So… drumroll please… This semester, my activity of choice is a book drive. In our text (The Second Shift by Hochschild and Machung) we learn that not all families are created equal. In class, we view a video (Nigel Marsh’s tedtalk about balancing family and work), in which the speaker relates how he read to his son from Roald Dahl’s James and the Giant Peach. We discuss how some families have no books on hand.
This semester (AU16), students in my two 2367 classes will have an opportunity to help children in their community WHILE scratching that itch to compete.
I’ve worked with a staff member from a local middle school to gather a list of these students’ favorite books, authors, and topics. My students will collect books and other supplies that these students (in “inclusive” programs) can use in their classroom. Those students will be encouraged to fall in love with some of those books and be permitted to take them home – to keep – as their own.
I’ll pop in from time-to-time to post updates as we will not be taking one load of donations (as we did with our clothing drive in Sp16), but delivering books and items as we collect them… in order to get them into the hands of those who need them as quickly as possible!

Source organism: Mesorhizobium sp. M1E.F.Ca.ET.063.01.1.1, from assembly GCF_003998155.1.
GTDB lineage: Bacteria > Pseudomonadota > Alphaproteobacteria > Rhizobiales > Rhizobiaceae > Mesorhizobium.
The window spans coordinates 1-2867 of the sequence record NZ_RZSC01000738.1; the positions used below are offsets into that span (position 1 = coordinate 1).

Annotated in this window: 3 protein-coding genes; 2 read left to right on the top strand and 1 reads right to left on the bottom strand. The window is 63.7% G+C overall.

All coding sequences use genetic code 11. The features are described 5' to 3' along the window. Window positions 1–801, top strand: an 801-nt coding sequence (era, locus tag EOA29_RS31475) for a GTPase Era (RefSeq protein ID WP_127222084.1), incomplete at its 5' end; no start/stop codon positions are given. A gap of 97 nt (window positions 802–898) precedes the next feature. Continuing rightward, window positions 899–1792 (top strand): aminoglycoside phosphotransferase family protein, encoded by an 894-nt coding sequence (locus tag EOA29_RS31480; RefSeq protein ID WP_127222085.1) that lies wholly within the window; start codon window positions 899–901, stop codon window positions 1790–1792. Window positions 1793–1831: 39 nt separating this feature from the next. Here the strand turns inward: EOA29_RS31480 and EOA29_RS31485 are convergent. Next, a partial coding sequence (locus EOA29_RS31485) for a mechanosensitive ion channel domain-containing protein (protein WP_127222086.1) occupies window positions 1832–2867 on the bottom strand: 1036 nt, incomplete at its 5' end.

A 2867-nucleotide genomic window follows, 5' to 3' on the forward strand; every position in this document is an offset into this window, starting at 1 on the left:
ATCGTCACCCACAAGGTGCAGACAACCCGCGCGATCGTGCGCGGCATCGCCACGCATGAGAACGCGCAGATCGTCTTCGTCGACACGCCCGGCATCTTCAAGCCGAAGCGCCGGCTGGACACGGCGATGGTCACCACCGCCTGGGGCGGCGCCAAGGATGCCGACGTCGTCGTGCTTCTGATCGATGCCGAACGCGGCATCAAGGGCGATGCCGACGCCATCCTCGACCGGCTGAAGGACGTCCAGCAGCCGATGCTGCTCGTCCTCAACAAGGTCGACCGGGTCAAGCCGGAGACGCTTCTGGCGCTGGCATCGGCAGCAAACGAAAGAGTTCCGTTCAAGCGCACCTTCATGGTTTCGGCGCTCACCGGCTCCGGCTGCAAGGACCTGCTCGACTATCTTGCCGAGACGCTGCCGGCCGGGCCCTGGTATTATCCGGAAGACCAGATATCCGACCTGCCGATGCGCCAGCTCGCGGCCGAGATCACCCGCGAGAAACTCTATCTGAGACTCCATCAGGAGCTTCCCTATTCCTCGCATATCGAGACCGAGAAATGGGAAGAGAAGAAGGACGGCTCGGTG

Let the games begin…
When possible, I encourage my students to step out of their LITERAL comfort zone – to venture into the community around OSU – to see life through someone else’s lens.
I do this through many of my extra credit opportunities. I also do this – from time to time – with agencies. A few years ago, my 2367 students collected food for the Mid Ohio Foodbank and my “Helping Skills” class was visited by a representative of that foodbank to explain what they do and how we can help. Often, my 5440 students meet activists in the human sexuality realm and learn – firsthand – the challenges they face.
In Spring of 2016, I had two classes of 2367 students and they combined efforts to gather clothing (especially coats and OSU gear) for some students attending Beechcroft High School.
That effort far surpassed expectations and we created a board in Campbell Hall to commemorate the experience.